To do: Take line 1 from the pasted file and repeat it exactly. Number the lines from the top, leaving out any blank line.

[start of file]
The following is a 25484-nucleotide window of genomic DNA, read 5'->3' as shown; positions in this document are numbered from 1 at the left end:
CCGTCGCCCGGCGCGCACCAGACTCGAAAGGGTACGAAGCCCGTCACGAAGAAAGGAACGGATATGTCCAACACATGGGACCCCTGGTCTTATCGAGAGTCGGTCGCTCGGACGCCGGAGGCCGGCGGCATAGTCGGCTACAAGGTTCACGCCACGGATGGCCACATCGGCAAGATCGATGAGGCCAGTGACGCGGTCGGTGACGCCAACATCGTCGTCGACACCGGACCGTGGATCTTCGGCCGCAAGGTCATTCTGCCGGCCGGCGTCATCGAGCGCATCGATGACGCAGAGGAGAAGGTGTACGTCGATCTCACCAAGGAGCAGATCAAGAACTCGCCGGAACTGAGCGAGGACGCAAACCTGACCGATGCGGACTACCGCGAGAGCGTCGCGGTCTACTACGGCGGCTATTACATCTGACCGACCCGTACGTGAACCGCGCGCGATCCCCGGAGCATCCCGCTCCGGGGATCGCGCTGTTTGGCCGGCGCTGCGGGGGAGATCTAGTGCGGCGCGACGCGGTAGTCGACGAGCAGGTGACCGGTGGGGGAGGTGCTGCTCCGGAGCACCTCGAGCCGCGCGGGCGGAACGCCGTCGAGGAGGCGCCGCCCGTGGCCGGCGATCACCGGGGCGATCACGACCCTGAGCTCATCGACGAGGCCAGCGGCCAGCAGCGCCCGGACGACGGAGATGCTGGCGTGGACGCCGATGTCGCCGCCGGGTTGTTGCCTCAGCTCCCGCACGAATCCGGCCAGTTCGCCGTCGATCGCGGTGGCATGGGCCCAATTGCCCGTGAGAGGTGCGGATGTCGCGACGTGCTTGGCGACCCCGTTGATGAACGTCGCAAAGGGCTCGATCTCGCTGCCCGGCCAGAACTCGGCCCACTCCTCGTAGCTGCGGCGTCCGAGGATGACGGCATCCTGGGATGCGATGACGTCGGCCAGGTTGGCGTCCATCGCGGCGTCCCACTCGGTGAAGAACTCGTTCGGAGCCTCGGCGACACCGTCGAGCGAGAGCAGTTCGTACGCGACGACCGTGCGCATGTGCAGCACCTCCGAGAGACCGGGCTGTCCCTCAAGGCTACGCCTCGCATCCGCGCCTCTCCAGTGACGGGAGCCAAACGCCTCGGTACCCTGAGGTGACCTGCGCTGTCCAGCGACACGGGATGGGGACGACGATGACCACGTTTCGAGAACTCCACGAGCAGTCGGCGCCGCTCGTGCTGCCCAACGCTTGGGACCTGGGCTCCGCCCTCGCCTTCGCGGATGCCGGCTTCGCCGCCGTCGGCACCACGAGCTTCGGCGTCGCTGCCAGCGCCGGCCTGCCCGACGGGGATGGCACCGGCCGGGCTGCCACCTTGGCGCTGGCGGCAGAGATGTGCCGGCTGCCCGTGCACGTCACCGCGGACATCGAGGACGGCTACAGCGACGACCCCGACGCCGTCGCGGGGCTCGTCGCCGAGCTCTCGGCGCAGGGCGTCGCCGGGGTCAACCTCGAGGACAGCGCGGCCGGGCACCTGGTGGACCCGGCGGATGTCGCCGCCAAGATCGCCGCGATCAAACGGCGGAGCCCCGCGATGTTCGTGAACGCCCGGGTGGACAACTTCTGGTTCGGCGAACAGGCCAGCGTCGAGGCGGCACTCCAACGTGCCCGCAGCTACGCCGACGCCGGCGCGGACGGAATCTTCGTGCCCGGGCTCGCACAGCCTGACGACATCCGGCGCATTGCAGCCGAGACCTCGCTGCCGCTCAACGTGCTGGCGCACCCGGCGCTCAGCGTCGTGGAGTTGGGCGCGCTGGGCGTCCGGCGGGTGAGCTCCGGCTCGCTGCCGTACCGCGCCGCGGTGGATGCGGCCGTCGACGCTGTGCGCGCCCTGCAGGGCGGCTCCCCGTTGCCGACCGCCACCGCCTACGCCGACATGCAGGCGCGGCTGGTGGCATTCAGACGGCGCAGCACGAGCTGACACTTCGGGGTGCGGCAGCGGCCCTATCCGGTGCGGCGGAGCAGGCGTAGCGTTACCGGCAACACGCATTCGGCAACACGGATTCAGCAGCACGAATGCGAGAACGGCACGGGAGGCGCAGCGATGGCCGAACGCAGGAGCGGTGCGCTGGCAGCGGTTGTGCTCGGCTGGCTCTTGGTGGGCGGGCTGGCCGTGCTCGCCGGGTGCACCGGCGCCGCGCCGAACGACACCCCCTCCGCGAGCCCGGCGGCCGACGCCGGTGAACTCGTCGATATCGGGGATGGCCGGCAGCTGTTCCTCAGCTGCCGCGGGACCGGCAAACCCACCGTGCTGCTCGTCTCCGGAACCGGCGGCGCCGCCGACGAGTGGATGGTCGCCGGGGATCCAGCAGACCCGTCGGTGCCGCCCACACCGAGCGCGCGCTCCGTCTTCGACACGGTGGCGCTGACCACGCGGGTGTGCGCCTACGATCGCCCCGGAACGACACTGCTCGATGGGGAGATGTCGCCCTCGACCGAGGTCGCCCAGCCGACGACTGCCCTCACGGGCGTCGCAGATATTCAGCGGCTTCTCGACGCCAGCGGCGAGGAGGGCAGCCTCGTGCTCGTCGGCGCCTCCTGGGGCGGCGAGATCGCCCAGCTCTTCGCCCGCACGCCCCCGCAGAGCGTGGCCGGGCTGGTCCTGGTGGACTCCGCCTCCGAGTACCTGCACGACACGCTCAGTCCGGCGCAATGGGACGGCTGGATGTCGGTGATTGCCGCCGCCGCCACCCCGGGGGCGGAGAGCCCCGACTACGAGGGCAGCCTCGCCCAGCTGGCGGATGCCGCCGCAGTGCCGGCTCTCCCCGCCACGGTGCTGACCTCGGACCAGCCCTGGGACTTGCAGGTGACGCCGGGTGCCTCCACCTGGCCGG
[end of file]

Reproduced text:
The following is a 25484-nucleotide window of genomic DNA, read 5'->3' as shown; positions in this document are numbered from 1 at the left end: